In 2004, at a fundraising dinner for the antiracism group Facing History And Ourselves, the filmmaking team of Whitney Dow and Marco Williams were discussing their documentary Two Towns of Jasper, about the 1998 murder of a black man, James Byrd Jr., by three white men, in Jasper, TX. An 11-year-old girl asked Dow, who is white, what he had learned about his racial identity from making films with Williams, who is black. “I had this epiphany,” Dow says. “My first thought was, ‘I don’t have a racial identity. I’m white. Then it was like, ‘Oh my god, I have the most powerful racial identity in the world.’ Our whiteness is passive. Race in America is measured against whiteness.”

Dow became interested in how to create what he calls a “non-oppositional piece about whiteness.” Thus was born The Whiteness Project, a cross-
platform examination of how white people experience their race and ethnicity in the US.

He started interviewing white people, asking simple questions: What are the benefits of being white? Do you ever take advantage of the fact that you are white? Etc. Dow wasn’t sure where he was headed with it, but knew he didn’t want to just make another documentary. The subject matter demanded a more generous and sophisticated frame than a linear documentary could provide.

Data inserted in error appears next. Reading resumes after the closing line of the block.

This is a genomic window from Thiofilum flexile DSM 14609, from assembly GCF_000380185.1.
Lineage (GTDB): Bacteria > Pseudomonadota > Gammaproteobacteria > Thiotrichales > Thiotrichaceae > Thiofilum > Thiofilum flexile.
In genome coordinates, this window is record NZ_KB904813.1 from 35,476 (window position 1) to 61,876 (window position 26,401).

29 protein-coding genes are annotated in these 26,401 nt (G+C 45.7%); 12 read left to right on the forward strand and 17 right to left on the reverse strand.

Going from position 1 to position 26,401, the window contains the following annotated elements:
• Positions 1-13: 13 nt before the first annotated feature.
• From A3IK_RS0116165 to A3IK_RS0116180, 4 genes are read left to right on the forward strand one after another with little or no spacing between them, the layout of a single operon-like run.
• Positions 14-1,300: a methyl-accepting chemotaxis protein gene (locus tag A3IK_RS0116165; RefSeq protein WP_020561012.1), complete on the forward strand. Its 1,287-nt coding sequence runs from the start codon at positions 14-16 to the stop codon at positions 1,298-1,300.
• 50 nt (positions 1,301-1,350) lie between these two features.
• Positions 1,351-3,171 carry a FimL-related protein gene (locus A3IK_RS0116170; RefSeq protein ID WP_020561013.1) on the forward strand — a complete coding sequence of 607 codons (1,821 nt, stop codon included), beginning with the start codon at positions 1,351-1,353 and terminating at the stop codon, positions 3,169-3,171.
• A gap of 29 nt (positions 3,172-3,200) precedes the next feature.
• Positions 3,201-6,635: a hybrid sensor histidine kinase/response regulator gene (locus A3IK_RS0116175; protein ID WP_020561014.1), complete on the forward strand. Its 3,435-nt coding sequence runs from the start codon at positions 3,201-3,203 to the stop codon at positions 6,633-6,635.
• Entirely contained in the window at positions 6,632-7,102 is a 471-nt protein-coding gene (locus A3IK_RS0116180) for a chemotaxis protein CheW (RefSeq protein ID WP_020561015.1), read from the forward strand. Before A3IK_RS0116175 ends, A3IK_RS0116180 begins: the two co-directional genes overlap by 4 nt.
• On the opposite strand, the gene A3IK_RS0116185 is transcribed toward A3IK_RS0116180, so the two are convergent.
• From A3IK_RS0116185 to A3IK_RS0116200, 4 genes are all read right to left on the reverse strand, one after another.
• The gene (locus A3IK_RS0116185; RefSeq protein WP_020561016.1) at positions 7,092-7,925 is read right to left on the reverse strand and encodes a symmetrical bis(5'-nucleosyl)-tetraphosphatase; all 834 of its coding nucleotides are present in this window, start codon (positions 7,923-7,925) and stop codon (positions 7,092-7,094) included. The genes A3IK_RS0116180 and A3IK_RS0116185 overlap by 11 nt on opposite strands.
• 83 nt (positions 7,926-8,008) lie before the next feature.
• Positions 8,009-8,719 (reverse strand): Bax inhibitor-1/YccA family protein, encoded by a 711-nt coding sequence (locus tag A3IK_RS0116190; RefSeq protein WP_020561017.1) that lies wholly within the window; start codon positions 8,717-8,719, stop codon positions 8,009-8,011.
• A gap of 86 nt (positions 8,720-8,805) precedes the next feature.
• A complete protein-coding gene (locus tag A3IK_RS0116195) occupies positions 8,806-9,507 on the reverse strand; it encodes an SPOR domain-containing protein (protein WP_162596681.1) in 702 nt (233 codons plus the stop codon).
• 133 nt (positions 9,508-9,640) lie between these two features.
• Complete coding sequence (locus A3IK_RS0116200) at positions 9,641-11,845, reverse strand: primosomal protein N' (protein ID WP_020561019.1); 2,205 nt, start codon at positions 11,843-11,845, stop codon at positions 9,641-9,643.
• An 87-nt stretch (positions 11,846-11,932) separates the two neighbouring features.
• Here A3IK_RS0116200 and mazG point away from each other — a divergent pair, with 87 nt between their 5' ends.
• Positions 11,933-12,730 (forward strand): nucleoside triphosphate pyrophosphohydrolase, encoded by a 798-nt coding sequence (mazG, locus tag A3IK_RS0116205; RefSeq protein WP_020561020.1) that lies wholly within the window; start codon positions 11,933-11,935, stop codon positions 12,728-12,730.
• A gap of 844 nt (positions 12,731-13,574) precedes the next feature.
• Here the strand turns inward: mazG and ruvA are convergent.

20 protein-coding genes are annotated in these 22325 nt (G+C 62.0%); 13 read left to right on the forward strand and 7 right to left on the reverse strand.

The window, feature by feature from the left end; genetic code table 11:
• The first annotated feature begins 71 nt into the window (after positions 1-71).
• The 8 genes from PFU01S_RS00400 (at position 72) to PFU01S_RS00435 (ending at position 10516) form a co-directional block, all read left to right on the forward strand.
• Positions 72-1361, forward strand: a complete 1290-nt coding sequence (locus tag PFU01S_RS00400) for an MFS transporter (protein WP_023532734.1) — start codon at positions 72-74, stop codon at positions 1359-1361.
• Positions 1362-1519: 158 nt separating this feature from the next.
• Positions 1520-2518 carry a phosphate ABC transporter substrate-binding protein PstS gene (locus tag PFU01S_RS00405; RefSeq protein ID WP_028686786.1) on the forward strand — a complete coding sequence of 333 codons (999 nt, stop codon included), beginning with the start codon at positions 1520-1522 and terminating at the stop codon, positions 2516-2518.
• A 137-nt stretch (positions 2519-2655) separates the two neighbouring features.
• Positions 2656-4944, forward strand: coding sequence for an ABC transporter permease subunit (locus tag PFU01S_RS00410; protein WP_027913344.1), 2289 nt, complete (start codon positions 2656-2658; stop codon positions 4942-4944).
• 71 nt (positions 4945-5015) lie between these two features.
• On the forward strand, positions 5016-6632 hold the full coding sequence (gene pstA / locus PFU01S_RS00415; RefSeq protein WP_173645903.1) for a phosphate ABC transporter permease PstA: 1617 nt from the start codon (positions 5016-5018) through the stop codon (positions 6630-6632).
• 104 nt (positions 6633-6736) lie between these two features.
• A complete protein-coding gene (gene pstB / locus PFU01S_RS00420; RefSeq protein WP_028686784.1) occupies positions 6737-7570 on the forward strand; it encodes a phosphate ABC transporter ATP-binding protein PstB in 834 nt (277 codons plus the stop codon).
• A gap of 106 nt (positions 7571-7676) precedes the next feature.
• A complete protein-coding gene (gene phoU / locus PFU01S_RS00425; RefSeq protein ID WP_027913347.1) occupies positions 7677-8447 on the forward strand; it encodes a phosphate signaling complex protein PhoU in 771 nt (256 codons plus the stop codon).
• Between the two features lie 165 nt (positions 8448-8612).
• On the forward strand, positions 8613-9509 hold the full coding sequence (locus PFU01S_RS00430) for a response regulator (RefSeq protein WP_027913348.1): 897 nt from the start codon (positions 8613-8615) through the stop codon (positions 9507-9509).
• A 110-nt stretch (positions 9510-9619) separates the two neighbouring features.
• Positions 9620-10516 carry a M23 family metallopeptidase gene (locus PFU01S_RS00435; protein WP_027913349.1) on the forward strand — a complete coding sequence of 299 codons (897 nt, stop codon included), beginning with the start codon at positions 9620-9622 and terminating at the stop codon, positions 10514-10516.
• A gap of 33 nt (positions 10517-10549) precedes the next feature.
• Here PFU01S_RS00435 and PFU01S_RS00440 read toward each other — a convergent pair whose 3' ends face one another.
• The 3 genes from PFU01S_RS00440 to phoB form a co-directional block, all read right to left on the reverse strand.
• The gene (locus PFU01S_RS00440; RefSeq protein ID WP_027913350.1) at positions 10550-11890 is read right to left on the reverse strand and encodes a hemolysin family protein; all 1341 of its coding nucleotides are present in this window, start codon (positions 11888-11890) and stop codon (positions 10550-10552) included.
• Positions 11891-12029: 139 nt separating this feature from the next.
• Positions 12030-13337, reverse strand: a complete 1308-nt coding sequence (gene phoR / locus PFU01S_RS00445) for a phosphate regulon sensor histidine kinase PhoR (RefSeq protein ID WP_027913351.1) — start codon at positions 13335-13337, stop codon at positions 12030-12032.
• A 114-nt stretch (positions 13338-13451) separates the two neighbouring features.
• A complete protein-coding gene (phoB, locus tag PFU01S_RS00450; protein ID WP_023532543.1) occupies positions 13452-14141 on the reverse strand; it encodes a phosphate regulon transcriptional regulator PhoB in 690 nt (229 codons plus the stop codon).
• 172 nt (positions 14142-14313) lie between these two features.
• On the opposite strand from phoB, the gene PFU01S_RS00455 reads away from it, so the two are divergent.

In January, The Whiteness Project was among the winners of the POV Hackathon, which pairs filmmakers with developers to produce a transmedia prototype of their project. Dow is using the prototype to try to raise money.

He plans to take a mobile studio across the country this summer, compiling a database of a thousand interviews with people from a broad range of socioeconomic and geographic backgrounds. He will edit these into a “long conversation,” organized around the themes that emerge: guilt, obligation, fear, benefits, etc. The result, he hopes, will be the basis for a website, a photo book, and an installation for galleries, including a traveling kiosk where people can see the project.

Dow’s goals are both modest and grand. “I want to create something that will give white people the chance to have the realization I had,” he says. “It has made my life more complex and interesting.” Beyond that, Dow says he hopes to “add an additional strand to the national conversation about race, in which whiteness is an active component, and race is not ‘the other.’ ”

 

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